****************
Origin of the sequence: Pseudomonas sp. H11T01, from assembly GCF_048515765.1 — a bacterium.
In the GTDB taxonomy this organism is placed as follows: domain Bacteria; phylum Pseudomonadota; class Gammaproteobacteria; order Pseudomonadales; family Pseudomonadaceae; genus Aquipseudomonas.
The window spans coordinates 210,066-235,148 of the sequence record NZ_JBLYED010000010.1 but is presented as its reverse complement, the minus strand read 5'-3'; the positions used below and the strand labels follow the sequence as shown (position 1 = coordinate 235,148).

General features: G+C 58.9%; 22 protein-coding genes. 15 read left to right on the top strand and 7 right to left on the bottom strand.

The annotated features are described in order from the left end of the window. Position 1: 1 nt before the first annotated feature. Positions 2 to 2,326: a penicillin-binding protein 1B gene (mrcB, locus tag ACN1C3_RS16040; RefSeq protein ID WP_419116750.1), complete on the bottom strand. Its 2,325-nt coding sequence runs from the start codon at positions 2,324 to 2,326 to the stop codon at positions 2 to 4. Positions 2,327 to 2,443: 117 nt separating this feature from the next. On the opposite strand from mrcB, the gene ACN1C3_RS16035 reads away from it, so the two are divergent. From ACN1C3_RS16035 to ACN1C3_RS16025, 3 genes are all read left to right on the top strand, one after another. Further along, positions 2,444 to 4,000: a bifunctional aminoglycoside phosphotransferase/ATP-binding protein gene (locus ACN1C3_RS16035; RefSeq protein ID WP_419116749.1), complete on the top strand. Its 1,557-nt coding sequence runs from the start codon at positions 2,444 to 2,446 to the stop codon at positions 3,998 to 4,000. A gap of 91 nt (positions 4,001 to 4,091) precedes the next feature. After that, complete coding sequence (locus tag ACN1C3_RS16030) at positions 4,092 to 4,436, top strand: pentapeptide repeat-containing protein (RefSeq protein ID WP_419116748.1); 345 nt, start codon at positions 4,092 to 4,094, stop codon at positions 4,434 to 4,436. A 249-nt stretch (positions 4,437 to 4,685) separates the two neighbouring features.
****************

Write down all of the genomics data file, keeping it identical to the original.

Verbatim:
Origin of the sequence: Pseudomonas sp. H11T01, from assembly GCF_048515765.1 — a bacterium.
In the GTDB taxonomy this organism is placed as follows: domain Bacteria; phylum Pseudomonadota; class Gammaproteobacteria; order Pseudomonadales; family Pseudomonadaceae; genus Aquipseudomonas.
The window spans coordinates 210,066-235,148 of the sequence record NZ_JBLYED010000010.1 but is presented as its reverse complement, the minus strand read 5'-3'; the positions used below and the strand labels follow the sequence as shown (position 1 = coordinate 235,148).

General features: G+C 58.9%; 22 protein-coding genes. 15 read left to right on the top strand and 7 right to left on the bottom strand.

The annotated features are described in order from the left end of the window. Position 1: 1 nt before the first annotated feature. Positions 2 to 2,326: a penicillin-binding protein 1B gene (mrcB, locus tag ACN1C3_RS16040; RefSeq protein ID WP_419116750.1), complete on the bottom strand. Its 2,325-nt coding sequence runs from the start codon at positions 2,324 to 2,326 to the stop codon at positions 2 to 4. Positions 2,327 to 2,443: 117 nt separating this feature from the next. On the opposite strand from mrcB, the gene ACN1C3_RS16035 reads away from it, so the two are divergent. From ACN1C3_RS16035 to ACN1C3_RS16025, 3 genes are all read left to right on the top strand, one after another. Further along, positions 2,444 to 4,000: a bifunctional aminoglycoside phosphotransferase/ATP-binding protein gene (locus ACN1C3_RS16035; RefSeq protein ID WP_419116749.1), complete on the top strand. Its 1,557-nt coding sequence runs from the start codon at positions 2,444 to 2,446 to the stop codon at positions 3,998 to 4,000. A gap of 91 nt (positions 4,001 to 4,091) precedes the next feature. After that, complete coding sequence (locus tag ACN1C3_RS16030) at positions 4,092 to 4,436, top strand: pentapeptide repeat-containing protein (RefSeq protein ID WP_419116748.1); 345 nt, start codon at positions 4,092 to 4,094, stop codon at positions 4,434 to 4,436. A 249-nt stretch (positions 4,437 to 4,685) separates the two neighbouring features.